Actually, of course, I never said that Weldon's claimed doctorates were "from a degree mill" (see Proverbs 28:1). But I do admit to being puzzled about this issue, and the repeated tendency of anti-Mormon agitators to claim phony degrees does, I think, give me some grounds for justifiable suspicion.80 Our authors could end my perplexity (and, no doubt, that of at least some other readers) by simply telling us clearly when and where and in what discipline they earned their degrees.81 (They are the people who raised the issue of their credentials in the first place.) As it is, Ankerberg and Weldon advise us to reject Joseph Smith's accounts of his First Vision because one narrative of the event mentions the Son and another mentions the Father and the Son. They call this a "contradiction" (see pp.268-72.) So what are we to say of John Ankerberg, who sometimes claims a doctorate and sometimes does not, or of John Weldon, who sometimes mentions one doctorate and sometimes two?82 What are we to make of their vagueness on the subject, which persists in Behind the Mask of Mormonism despite my criticisms and despite their own obvious touchiness about it? Why don't they just settle the matter?
Wait, Wait, There's More!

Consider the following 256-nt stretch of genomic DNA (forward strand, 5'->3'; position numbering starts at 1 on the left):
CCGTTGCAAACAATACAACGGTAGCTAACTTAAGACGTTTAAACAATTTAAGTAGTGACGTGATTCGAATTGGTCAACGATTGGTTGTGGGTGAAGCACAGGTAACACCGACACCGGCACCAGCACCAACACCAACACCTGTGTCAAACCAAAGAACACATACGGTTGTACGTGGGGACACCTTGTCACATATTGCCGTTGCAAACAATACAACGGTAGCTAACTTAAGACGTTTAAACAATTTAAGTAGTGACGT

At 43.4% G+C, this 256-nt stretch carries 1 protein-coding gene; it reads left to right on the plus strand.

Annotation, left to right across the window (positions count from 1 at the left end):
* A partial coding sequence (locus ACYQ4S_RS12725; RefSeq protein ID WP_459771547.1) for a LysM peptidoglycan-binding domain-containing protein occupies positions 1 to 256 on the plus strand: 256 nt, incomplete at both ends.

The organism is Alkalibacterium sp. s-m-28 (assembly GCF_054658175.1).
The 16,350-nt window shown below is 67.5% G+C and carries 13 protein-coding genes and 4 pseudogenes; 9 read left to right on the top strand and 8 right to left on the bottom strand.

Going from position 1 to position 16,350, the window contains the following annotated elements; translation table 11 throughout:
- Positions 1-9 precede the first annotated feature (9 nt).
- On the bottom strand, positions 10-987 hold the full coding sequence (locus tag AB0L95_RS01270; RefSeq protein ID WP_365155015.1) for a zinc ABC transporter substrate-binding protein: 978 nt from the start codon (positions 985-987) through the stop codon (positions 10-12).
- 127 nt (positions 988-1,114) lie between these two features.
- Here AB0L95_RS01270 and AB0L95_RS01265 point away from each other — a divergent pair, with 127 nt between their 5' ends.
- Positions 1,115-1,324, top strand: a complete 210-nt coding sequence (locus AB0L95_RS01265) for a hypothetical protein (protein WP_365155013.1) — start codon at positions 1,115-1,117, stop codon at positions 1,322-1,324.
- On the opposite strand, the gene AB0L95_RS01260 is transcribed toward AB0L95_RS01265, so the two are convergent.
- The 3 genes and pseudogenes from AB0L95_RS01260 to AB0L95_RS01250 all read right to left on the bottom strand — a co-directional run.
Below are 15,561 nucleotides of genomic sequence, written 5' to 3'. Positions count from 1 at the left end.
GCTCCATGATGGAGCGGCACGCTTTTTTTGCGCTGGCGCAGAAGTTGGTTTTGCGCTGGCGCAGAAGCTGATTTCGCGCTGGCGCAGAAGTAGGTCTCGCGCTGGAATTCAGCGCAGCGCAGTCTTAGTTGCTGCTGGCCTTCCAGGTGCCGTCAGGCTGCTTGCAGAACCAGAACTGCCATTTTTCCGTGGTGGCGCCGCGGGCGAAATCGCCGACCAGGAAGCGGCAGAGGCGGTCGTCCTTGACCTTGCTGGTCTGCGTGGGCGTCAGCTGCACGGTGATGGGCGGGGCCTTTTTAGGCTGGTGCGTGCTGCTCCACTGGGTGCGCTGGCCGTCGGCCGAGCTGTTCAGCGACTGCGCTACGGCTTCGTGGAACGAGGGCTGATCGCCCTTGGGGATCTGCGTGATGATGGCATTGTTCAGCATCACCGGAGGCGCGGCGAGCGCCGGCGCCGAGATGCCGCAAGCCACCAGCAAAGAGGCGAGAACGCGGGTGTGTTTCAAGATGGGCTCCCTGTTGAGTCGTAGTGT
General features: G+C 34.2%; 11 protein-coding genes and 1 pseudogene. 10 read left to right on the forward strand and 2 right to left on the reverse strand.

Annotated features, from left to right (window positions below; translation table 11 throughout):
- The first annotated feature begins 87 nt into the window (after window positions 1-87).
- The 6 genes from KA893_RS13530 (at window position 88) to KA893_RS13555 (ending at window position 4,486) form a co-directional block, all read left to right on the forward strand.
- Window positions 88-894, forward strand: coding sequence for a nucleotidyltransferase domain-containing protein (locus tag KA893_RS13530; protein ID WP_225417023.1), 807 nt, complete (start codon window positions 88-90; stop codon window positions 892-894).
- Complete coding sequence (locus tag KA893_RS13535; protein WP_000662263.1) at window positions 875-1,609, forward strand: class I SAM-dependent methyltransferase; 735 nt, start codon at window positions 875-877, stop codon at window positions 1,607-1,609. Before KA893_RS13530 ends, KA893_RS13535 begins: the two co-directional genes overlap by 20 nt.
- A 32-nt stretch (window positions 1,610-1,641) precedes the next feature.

will not include here one of the earliest (and perhaps the greatest) of all anti-Mormons, the excommunicated immoralist Doctor Philastus Hurlbut. For he came by his "Doctor" honestly It was his given first name (His parents apparently named him "Doctor because as a seventh son he was folklorically expected to have miraculous powers) But see Robert L Brown and Rosemary Brown, They Lie in Wait to Deceive (Mesa Brownsworth 1981 ) I l~3 (on "Dr." Dee Jay Nelson); 2:75 115 165 214 (on Dr Walter Martin and Dr Dee Jay Nelson); 3:2966 (on Dr Walter Martin) 4:71 145 (on Dr Richard Fales, "Dr." Charles Crane, and "Dr." John L. Smith). A similar aroma seems to emanate from "Dr. Howard Davis:' who was prominently involved with Dr. Martin in an effort, during the late 1970s, to resurrect the so-called "Spalding theory" of the origins of the Book of Mormon. In an article on the case, the Los Angeles Times (30 June 1977) introduced "Howard A. Davis, 33, who holds a doctor of theology degree from a California Bible college," as "an unemployed lab technician." I am told by a credible source that one widely published critic of the Church, not an evangelical, derives his title of Doctor from his background as an herbal medicine salesman. (His customers call him Doc). I have said nothing of bogus genealogies, an anti-Mormon ploy used by "Dr." Martin and his associate Wayne Cowdrey, on which volumes 2 and 3 of the Browns' ongoing work have some truly delicious information. Walter Martin was the founder of the Christian Research Institute (CR1), which, since his death, has been led by FI Decker's ardent fan Hank Ilanegraaff, and was the host of CRI's national radio call-in show, The Bible Answer Man.